Here, the first commutator segment 6A and the second commutator segment 6B are used for convenience of the explanation. The above advantageous effects can be provided by any commutator segments 6.

Accordingly, a conducting state and a nonconducting state between the brush 4 and the commutator 5 are adequately distinguished from each other. Therefore, rectification of the d.c. motor 1 improves. Furthermore, since discharging phenomenon occurring between the brushes 4 and the commutator segments 6 are suppressed in the commutator 5, durability of the brushes 4 and the commutator 5 improves.

In the low-resistive material of the low-resistive layer 61, it is preferable to contain graphite particles having copper plate coatings. In this case, a contact resistance of the low-resistive layer 61 is reduced. This will be described in a later seventh embodiment more in detail.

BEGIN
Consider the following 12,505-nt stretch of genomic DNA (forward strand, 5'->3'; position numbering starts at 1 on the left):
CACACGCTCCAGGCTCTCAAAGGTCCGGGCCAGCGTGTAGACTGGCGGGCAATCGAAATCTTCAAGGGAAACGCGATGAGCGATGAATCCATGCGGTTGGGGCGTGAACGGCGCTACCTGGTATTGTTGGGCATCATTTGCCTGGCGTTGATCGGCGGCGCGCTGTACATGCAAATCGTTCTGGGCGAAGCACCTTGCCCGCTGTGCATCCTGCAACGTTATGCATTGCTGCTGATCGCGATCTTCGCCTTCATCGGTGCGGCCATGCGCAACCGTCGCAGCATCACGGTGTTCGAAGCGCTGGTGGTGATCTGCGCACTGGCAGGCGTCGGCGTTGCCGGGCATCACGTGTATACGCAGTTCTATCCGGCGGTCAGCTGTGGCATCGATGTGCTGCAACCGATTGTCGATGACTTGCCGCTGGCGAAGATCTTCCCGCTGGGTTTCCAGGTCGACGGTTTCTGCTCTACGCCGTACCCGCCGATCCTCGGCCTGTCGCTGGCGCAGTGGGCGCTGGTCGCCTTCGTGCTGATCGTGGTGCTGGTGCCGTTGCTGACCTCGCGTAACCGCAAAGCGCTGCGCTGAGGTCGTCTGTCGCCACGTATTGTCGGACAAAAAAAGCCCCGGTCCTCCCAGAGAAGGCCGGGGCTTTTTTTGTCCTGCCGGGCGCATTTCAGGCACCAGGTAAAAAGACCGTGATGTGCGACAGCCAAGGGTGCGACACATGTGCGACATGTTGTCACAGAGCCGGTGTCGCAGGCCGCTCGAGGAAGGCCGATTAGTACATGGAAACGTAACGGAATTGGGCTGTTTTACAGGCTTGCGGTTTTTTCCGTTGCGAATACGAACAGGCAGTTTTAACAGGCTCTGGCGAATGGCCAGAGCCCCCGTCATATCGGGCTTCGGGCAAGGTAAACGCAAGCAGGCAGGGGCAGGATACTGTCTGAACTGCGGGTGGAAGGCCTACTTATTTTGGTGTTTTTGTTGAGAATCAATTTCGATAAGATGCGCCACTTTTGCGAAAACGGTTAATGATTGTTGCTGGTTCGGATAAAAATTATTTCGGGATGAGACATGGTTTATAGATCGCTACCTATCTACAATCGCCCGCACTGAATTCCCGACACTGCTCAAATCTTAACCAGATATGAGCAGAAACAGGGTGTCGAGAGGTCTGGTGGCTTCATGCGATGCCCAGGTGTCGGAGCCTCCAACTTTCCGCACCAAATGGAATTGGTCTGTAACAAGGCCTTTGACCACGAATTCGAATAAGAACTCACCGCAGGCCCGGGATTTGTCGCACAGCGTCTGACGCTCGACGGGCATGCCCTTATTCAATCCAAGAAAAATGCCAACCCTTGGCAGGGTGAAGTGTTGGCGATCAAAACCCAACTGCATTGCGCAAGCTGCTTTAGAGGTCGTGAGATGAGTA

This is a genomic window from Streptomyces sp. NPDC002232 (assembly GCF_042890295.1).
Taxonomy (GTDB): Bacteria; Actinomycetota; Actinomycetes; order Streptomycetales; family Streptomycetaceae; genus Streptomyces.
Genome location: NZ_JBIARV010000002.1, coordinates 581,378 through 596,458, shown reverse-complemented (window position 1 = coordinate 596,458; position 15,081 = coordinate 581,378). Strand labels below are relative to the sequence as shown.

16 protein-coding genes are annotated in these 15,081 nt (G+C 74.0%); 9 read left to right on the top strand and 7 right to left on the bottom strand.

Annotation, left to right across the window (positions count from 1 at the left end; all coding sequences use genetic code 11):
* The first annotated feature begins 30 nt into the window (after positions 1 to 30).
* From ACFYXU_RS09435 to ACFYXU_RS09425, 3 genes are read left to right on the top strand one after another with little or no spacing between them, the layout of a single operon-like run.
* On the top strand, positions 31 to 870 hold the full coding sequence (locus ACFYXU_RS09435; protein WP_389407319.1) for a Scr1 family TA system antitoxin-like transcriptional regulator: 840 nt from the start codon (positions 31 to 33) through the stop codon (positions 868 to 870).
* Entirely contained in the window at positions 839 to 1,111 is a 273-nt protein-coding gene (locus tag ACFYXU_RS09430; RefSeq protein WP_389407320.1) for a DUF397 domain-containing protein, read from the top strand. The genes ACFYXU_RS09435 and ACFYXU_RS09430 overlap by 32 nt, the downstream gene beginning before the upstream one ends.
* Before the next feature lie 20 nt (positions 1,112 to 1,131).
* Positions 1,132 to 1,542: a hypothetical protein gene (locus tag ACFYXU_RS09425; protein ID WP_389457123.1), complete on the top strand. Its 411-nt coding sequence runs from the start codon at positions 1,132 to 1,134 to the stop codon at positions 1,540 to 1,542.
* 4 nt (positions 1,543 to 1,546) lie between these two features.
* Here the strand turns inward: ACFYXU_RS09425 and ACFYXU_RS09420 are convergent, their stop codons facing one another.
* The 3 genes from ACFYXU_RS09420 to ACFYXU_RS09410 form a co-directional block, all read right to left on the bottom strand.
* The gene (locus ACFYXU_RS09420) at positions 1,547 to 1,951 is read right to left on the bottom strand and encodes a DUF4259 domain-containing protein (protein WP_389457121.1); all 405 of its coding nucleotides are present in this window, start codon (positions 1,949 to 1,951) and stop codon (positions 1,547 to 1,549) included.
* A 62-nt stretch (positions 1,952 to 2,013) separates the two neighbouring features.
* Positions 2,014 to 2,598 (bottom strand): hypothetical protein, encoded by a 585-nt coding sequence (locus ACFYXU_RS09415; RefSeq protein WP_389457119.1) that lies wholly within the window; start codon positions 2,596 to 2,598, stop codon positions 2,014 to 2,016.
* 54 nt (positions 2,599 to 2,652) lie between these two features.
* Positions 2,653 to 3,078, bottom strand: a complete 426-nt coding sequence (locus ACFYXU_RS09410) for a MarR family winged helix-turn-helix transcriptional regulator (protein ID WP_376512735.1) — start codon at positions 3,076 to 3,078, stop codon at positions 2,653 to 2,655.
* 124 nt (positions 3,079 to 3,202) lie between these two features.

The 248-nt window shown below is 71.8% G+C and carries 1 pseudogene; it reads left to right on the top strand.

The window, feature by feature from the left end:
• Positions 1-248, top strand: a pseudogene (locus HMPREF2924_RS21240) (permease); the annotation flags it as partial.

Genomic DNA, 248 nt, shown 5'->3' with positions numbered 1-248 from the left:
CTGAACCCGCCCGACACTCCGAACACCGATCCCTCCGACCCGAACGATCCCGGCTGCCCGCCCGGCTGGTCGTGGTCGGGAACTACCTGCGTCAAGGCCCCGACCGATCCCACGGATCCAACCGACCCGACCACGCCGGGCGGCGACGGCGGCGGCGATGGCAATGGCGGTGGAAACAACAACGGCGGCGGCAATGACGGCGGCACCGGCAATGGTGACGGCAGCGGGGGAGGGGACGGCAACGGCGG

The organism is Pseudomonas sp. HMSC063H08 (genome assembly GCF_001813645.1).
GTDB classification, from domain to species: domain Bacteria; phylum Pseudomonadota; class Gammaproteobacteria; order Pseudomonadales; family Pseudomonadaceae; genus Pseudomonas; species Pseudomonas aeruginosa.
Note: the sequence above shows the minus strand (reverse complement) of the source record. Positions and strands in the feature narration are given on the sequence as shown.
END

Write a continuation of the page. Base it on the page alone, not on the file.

In the high-resistive material of the high-resistive layer 62 containing the boron nitride, it is preferable to have a porosity of equal to or less than 30%. This is advantageous when the brush 4 and the commutator 5 are used in liquid because an increase of the specific resistance of the high-resistive layer 62 over time is effectively suppressed. This will be described in a later eighth embodiment more in detail.

In the brush 4 produced by graphite and the binder, it is preferable that the graphite includes the carbon fiber. In this case, discharging phenomenon between the brushes 4 and the commutator segments 6 are further effectively reduced. This will be described in a later ninth embodiment more in detail. This brush 4 and the above commutator 5 construct a commutator device.

Second Embodiment